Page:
- Percentage of African American residents: 35.4%
- African American households make $22,771 less than white households
- Percentage of African American homeowners: 28%
- Percentage of New African American residents: 12%
1. Tallahassee, FL
When you think of Florida and African-American prosperity, Tallahassee, FL is probably not the first city that comes to mind. But the capital city, which boasts an African-American population of more than 100,000, just might be one of the state's best kept secrets, and why we named it our #1 City for African Americans.
According to the Department of Labor, African Americans are more likely to be employed in the public sector, and nearly 20 percent of employed African American work for state, local or federal governments. As the capital of Florida, Tallahassee is home to more than 30 state government agencies along with law firms, trade associations and professional organizations, which provide a number of job opportunities for the city's African Americans. The Florida Conference of Black State Legislators, for example, is headquartered in Tallahassee.
Tallahassee is home to Florida State University, one of the country's top public research universities, and Florida A&M University, one of the nation's largest historically black universities. With so much brain power, it's easy to see why Tallahassee and Leon County have the most highly educated population in the state. Half of the city's residents have a college degree, compared to just 22 percent statewide and 24 percent nationally, and Leon County's high schools have consistently boasted a drop out rate of less than 3 percent.
The universities also provide both economic and cultural opportunities for African Americans. FSU and FAMU are the city's second and eighth largest employers, respectively. The universities also partner with the state department of education to sponsor K-12 "lab schools." FAMU's Developmental Research School emphasizes a STEM-based curriculum, and FSU's university schools focus on research-based learning and community service.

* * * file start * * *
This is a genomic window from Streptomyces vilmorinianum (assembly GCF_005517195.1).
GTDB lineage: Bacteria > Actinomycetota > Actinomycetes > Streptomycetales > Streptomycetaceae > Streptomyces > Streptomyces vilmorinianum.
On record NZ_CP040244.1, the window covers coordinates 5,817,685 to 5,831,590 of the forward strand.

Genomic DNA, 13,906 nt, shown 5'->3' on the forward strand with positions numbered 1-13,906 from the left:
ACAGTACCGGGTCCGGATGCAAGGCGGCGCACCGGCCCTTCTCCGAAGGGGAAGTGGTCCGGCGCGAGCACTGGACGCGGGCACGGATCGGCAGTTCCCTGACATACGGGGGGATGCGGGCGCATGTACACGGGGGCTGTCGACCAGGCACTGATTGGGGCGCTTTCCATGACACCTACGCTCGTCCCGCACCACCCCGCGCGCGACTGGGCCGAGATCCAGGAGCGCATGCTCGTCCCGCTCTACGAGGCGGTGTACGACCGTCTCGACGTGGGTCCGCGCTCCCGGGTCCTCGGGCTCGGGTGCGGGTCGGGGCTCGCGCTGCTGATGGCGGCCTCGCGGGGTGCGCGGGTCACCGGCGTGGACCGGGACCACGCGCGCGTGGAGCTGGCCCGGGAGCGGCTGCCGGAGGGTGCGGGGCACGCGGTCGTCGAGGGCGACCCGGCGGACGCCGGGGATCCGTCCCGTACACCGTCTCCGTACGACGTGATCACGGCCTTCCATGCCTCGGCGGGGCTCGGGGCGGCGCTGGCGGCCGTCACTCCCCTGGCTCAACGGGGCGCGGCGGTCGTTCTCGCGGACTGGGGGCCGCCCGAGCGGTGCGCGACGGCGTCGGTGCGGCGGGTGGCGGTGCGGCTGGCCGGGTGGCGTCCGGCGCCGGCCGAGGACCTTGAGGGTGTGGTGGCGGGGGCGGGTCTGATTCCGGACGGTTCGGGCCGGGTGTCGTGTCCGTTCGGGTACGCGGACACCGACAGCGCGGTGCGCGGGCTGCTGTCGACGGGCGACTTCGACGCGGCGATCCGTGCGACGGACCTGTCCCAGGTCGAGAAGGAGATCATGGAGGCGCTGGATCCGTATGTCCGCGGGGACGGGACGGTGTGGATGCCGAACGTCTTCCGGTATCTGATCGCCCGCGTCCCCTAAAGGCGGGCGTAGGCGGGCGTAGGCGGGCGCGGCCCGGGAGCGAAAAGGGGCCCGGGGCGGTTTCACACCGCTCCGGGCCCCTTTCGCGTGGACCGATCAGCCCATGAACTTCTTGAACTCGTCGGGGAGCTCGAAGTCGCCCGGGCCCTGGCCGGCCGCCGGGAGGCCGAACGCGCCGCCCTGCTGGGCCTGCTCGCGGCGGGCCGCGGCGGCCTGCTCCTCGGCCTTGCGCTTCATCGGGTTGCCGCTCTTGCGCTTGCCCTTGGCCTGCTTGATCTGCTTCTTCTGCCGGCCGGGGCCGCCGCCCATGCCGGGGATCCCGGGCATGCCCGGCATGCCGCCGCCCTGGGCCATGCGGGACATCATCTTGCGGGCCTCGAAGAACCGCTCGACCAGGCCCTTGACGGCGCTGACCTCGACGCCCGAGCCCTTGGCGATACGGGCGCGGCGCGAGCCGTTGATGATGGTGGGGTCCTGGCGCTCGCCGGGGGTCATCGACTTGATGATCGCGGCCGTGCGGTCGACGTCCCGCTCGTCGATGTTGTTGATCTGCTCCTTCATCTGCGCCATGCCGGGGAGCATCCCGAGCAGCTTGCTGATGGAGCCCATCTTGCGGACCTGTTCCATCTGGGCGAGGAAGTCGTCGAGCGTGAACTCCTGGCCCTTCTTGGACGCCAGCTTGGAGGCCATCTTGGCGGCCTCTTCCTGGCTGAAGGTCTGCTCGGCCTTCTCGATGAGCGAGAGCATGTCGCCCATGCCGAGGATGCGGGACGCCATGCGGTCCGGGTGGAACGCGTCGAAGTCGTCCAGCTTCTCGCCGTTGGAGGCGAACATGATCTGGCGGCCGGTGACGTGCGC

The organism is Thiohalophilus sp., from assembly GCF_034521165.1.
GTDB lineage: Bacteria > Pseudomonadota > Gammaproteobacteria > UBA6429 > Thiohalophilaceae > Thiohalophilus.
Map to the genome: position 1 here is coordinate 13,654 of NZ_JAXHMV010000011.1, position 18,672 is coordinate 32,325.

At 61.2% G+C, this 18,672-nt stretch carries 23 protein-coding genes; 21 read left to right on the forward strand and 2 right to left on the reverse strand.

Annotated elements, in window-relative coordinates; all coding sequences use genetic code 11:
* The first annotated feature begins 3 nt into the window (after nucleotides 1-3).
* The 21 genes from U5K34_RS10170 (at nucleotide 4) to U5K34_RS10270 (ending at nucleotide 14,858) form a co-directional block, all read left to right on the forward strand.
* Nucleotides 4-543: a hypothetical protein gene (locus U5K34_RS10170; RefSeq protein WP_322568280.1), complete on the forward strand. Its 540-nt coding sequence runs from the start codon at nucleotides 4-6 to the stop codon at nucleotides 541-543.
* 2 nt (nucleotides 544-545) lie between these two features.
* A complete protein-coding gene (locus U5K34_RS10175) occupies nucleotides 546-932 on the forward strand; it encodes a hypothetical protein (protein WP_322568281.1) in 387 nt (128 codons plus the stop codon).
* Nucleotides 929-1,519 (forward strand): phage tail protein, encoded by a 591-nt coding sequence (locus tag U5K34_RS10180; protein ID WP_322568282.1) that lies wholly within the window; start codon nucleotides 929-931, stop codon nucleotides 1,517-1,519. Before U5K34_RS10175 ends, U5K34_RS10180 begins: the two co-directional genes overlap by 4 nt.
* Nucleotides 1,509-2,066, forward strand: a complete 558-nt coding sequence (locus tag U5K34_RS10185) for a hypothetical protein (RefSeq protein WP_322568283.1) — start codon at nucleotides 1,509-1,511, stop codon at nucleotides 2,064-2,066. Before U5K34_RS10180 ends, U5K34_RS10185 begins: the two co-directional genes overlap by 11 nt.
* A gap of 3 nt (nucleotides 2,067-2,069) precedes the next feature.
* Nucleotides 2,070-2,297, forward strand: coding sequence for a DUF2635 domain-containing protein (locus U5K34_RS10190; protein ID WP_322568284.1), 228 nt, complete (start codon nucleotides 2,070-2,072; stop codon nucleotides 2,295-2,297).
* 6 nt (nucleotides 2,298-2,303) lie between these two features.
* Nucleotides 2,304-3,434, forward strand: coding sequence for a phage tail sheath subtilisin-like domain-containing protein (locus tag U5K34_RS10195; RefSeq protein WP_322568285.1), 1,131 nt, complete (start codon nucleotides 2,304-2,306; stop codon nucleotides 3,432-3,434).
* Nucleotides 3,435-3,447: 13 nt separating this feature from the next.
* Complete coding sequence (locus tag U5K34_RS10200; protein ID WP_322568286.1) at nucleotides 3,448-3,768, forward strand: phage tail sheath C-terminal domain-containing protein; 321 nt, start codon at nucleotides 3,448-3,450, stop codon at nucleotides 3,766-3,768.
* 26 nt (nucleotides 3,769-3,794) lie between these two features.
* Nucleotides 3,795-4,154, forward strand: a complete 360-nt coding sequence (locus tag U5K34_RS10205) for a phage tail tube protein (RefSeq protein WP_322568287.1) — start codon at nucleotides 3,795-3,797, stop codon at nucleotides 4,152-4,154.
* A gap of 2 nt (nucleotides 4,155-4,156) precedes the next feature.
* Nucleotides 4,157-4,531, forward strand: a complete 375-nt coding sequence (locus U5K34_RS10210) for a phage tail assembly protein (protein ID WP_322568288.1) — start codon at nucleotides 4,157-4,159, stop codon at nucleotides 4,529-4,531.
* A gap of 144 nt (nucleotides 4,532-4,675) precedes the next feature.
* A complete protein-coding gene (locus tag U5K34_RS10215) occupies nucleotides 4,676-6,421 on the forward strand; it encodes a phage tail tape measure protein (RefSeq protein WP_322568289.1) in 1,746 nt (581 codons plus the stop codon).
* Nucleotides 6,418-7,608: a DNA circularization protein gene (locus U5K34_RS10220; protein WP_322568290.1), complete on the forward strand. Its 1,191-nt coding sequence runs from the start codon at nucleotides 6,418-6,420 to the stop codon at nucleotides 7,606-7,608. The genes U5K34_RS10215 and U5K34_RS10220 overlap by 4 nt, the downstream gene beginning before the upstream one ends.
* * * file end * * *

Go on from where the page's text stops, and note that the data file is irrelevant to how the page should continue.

"Tallahassee is a great city for African Americans because it hosts a diverse body of citizens consisting of families and students who attend many of the leading institutions of higher education and because it allows easy access to the political epicenter of our state government and promotes a strong sense of community," says Benjamin L. Crump, noted civil rights attorney, co-founder of Parks and Crump law firm and a longtime Tallahassee native. Crump has represented the families of Trayvon Martin, Tamir Rice, and Michael Brown, among others.
Crump's wife, Dr. Genae Crump, echoes that sentiment.
"Tallahassee is also a great place for African Americans because it's reasonably affordable, and there are so many opportunities to get involved in cultural events that are offered by the universities and community college, as well as community-based programs," she says.
Both FSU and FAMU regularly host educational and cultural programs geared toward empowering the African-American community. For example, the Black Male Initiative at FSU works to recruit more African-American men to the university and then offers a support network during their matriculation. The school's Black Student Union, which recently was awarded a grant to build a new headquarters on campus, hosts seminars and discussions on race relations. FAMU hosts theatrical productions, musical performances and speakers throughout the year as well as the annual Harambee Festival, celebrating the city's multicultural heritage, each February.
Did Tallahassee make our 10 Best U.S. College Towns list? Find out!
Tallahassee is also home to the John G. Riley Center/Museum of African American History & Culture and the Southeastern Regional Black Archives Research Center and Museum. The 100 Black Men of Tallahassee's Saturday Academy provides mentoring, tutoring and college and career readiness training to African American kids.
Tallahassee's pro-business environment makes it easier for African Americans to start their own businesses. A number of resources and networking opportunities are available to black business owners, including the Big Bend Minority Chamber of Commerce, a regional organization which helps promote minority owned businesses in order to stimulate the north Florida economy, and the Florida Small Business Development Center at Florida A&M University, which offers consulting services and training for student and community entrepreneurs. Then there's the Minority, Women & Small Business Enterprise Division of Leon County and the Florida State University Supplier Diversity Program – both established to ensure a fair representation of African-American-owned vendors for the state and university.